A black carbon sensor can fill a large-scale monitoring gap.

AethLabs microAeth MA350. Credit: Ath Labs

Black carbon is the most dangerous air pollutant you’ve never heard of. Its two main sources, diesel emissions and wood smoke from forest fires and home heating, produce ultrafine particulate matter that is 25 times more harmful per unit of particulate matter than other types of particulate matter.

Despite its threat, black carbon is underestimated due to a lack of monitoring tools. Regulatory standard sensors are expensive to deploy and maintain, resulting in limited coverage in areas notorious for poor air quality, such as greater Salt Lake City. In Utah

A University of Utah-led study found that the AethLabs microAeth MA350, a portable, more affordable sensor, records black carbon concentrations as accurately as the Aerosol Magi Scientific AE33, all for real-time black carbon monitoring. It is the most used tool.

Researchers placed the portable technology alongside existing regulatory sensors at the Bountiful Utah Division of Air Quality site from August 30, 2021, to August. 8, 2022. AethLabs technology recorded almost identical amounts of black carbon at daily, monthly and seasonal times. The authors also showed that microethn can distinguish between wildfire and traffic sources as well as AE33 over long timescales.

Because black carbon remains close to the source, the instruments must be localized to obtain accurate readings. The portability of the MicroEth sensor will allow for monitoring at remote or inaccessible stationary sites as well as for mobile use.

“Taking better care of black carbon exposure in different regions is an environmental justice issue,” said Daniel Mendoza, research assistant professor of environmental sciences at the University of Utah and lead author of the study. “The Westside of the Salt Lake Valley has some of the worst air quality in the region because it’s closest to the pollution sources, but we don’t have the ability to accurately measure black carbon concentrations. Reliable and robust. “Democratizing data with sensors is an important first step in protecting all communities from dangerous air pollution.”

It was a study. published Journal on February 1, 2024 Sensor.

In the dark

Black carbon pollution is a type of fine particulate matter (PM2.5), a class of air particles small enough to be inhaled into the lungs and absorbed into the bloodstream. Black carbon is true soot, produced when hydrocarbons do not burn completely, and has been shown to migrate into the heart, brain, fetal tissue, and other biological systems.

“A collection of growing wildfires And continued population growth along the Wasatch Front in the coming decades will result in new pollution challenges that Utah will face,” said Eric, assistant professor of environmental science at West Texas A&M University and co-author of the study. “The portable MA350 ‘micro’ aethalometer can be used to build an improved spatial observation network of accurate but low-cost black carbon sensors across the region,” said Crosman.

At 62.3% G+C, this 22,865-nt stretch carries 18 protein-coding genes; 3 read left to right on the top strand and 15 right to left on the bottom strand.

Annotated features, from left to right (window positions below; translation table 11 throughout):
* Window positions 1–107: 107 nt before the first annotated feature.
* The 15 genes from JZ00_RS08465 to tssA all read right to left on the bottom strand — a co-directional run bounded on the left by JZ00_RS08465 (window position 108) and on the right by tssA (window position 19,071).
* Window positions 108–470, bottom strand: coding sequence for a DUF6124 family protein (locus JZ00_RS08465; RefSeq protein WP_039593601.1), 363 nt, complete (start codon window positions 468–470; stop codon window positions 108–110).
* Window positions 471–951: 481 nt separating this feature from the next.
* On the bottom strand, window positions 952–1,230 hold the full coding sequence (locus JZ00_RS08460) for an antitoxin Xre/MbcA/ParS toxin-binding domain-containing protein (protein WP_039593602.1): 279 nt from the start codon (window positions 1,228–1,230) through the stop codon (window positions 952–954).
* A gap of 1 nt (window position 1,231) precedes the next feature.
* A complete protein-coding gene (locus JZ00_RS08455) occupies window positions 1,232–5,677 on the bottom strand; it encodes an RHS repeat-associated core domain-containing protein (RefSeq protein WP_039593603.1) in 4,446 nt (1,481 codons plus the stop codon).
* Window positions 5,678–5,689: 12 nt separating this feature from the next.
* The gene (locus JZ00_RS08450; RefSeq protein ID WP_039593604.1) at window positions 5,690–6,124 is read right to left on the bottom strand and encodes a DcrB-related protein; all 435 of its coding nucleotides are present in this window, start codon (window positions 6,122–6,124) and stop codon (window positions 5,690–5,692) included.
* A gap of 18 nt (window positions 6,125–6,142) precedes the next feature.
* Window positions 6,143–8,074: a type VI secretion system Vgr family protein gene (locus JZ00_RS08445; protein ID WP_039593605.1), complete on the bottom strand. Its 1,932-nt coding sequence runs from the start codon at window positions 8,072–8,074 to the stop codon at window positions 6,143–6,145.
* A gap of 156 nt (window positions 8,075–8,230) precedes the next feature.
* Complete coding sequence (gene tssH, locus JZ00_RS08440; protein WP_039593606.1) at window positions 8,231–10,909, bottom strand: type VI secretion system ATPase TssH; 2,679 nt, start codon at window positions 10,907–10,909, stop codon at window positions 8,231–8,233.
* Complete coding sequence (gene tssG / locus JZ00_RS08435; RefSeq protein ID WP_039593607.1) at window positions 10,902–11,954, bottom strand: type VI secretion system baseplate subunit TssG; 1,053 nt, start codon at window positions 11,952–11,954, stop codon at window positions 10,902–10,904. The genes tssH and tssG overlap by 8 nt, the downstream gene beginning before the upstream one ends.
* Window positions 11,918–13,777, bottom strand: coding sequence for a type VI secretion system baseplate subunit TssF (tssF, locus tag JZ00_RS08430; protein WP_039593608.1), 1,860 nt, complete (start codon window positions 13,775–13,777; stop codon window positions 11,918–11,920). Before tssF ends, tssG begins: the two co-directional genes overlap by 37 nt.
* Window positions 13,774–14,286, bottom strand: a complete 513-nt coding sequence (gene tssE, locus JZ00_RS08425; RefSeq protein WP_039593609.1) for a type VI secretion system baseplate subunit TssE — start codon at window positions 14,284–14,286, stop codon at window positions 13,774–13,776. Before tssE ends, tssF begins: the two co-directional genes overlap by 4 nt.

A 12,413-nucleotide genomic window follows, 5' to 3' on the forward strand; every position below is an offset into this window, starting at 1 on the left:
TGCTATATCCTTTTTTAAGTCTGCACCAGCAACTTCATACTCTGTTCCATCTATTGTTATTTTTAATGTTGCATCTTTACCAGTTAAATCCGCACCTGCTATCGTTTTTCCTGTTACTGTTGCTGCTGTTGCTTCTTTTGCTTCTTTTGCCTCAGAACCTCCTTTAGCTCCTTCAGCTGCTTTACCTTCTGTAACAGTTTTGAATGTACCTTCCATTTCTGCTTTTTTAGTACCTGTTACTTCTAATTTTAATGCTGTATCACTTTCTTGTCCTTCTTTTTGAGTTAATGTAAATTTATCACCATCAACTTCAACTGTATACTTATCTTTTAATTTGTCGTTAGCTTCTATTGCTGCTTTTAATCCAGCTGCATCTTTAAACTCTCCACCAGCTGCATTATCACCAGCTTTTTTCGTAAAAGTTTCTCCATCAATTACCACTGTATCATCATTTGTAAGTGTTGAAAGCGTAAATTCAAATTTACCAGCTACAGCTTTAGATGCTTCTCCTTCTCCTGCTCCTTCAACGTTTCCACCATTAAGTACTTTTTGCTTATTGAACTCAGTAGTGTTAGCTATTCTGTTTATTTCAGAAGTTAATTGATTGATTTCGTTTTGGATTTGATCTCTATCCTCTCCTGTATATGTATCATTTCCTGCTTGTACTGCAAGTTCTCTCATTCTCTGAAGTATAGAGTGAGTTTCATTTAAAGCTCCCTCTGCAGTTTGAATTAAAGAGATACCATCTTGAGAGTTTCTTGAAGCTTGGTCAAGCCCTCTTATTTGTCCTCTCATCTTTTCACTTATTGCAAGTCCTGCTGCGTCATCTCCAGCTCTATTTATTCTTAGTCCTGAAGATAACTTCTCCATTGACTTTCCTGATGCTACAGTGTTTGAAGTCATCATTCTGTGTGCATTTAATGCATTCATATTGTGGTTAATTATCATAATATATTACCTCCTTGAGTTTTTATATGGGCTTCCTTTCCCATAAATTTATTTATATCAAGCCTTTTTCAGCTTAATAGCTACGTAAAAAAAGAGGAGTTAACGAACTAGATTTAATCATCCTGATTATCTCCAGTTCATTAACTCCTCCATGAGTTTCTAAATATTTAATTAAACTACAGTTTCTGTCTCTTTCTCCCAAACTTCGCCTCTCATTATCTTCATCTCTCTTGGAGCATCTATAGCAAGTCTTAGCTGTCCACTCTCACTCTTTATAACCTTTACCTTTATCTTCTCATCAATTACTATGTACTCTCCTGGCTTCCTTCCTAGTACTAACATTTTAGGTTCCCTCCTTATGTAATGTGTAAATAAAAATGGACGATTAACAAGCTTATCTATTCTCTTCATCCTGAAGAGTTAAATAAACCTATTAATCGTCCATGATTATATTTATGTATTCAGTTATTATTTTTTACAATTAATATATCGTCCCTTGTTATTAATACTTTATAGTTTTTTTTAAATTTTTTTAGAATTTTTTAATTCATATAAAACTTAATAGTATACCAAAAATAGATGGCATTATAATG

Although research suggests that exposure to black carbon is 10 to 25 times more dangerous to respiratory and cardiovascular health than other PM2.5, the long-term health consequences are largely unknown. An accurate surveillance network is the first step in establishing disease risk and creating effective public health policies. The research, funded by the Salt Lake City Corporation, aims to help those areas. Establish a black carbon allocation baseline.

“It is critical that we target our measurements to identify the largest and most relevant dark carbon sources,” said study co-author Drew Hill. and applied research work at AethLabs. “We’ve added a feature rooted in physical principles to provide real-time estimates of the amount of measured black carbon produced by burning wood compared to burning fossil fuels to help researchers and policymakers better control such sources. Triangulation may be allowed.”

After establishing the accuracy and regional compatibility of the portable sensor, the researchers are measuring Surfaces around the Salt Lake Valley, including testing concentrations inside school buildings.

“First, you need to get readings. In some neighborhoods you can look at the air quality, then look at the rates of cancer or other diseases in that neighborhood,” said Mendoza, of pulmonary medicine. There is also an assistant professor in the division. at the University of Utah Health. “Having measurements with a high degree of precision, we can now really think about health and policy approaches to protect everyone’s lung health.”

More information:
Daniel L. Mendoza et al., Long-Term Comparison Between AethLabs MA350 and Aerosol Magee Scientific AE33 Black Carbon Monitors in the Greater Salt Lake City Metropolitan Area, Sensor (2024). DOI: 10.3390/s24030965

Provided by
University of Utah

Reference: Black carbon sensor could fill massive monitoring gap (2024, February 22) Accessed 22 February 2024 at https://phys.org/news/2024-02-black-carbon-sensor-massive-gaps.html Obtained from

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